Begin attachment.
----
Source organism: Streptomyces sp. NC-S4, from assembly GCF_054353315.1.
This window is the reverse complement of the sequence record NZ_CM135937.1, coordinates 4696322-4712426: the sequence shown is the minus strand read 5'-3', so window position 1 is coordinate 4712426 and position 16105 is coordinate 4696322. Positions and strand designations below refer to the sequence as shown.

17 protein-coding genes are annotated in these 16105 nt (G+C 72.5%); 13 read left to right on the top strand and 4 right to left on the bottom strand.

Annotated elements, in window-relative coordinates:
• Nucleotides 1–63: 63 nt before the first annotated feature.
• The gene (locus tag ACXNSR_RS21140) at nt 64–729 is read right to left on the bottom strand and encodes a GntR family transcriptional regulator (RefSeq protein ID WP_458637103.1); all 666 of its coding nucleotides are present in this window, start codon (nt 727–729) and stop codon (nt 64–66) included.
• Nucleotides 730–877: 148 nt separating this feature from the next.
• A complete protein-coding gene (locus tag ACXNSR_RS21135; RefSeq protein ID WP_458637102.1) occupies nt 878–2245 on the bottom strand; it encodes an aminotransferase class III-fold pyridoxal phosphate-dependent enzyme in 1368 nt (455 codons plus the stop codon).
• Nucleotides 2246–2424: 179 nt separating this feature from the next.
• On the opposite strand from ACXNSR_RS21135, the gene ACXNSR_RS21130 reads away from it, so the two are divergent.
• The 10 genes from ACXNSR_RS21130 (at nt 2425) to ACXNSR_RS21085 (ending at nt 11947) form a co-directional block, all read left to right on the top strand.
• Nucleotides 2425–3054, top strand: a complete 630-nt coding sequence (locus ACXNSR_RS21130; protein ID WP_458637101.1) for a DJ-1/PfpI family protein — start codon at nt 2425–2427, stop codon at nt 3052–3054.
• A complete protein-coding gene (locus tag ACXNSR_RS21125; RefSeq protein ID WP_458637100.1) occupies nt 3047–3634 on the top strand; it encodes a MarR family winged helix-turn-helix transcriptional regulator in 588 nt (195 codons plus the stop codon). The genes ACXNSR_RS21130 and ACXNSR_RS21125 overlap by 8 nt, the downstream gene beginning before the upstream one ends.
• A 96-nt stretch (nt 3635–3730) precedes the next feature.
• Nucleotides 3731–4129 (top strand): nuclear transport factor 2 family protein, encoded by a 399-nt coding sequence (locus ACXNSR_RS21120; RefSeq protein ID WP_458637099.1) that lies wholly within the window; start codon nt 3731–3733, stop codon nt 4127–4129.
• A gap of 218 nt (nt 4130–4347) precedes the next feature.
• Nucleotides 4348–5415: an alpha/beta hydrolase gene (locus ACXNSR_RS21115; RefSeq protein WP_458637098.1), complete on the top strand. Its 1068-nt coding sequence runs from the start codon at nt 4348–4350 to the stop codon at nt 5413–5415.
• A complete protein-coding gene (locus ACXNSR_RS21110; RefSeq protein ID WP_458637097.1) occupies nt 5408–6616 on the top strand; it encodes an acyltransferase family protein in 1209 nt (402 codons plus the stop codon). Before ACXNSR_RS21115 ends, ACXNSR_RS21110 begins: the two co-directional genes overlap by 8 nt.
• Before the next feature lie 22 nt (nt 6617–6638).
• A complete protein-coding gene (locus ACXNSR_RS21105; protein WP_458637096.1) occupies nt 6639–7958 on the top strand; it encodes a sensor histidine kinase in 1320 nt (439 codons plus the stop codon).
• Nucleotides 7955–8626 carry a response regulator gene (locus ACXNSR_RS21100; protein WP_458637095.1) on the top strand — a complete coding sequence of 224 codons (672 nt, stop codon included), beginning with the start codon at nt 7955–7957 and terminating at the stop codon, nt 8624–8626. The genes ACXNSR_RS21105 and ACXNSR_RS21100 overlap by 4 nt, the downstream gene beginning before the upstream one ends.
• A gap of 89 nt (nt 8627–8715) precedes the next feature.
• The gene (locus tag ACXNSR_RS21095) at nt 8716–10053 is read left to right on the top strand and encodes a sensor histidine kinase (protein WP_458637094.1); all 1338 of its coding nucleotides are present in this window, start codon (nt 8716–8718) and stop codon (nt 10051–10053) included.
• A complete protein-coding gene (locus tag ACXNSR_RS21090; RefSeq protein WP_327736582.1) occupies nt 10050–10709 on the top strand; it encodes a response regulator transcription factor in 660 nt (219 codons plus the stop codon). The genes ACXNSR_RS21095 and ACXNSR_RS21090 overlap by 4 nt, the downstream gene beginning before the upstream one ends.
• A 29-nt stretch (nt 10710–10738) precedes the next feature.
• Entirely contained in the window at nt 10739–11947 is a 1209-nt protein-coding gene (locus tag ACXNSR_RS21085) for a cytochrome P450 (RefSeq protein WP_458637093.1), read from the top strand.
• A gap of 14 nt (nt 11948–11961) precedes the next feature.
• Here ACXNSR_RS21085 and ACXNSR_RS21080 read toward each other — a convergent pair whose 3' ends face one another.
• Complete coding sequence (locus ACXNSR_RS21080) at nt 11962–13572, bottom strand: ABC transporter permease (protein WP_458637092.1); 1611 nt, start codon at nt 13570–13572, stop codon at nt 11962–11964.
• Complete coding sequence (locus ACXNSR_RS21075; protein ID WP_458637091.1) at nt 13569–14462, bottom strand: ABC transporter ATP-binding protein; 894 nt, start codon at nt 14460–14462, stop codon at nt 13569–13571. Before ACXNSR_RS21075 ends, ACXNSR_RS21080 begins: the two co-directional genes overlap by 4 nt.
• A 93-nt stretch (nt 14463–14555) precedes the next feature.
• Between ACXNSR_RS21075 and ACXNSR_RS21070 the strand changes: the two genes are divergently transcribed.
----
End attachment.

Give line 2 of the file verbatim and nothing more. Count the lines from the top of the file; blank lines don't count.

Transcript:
This window is the reverse complement of the sequence record NZ_CM135937.1, coordinates 4696322-4712426: the sequence shown is the minus strand read 5'-3', so window position 1 is coordinate 4712426 and position 16105 is coordinate 4696322. Positions and strand designations below refer to the sequence as shown.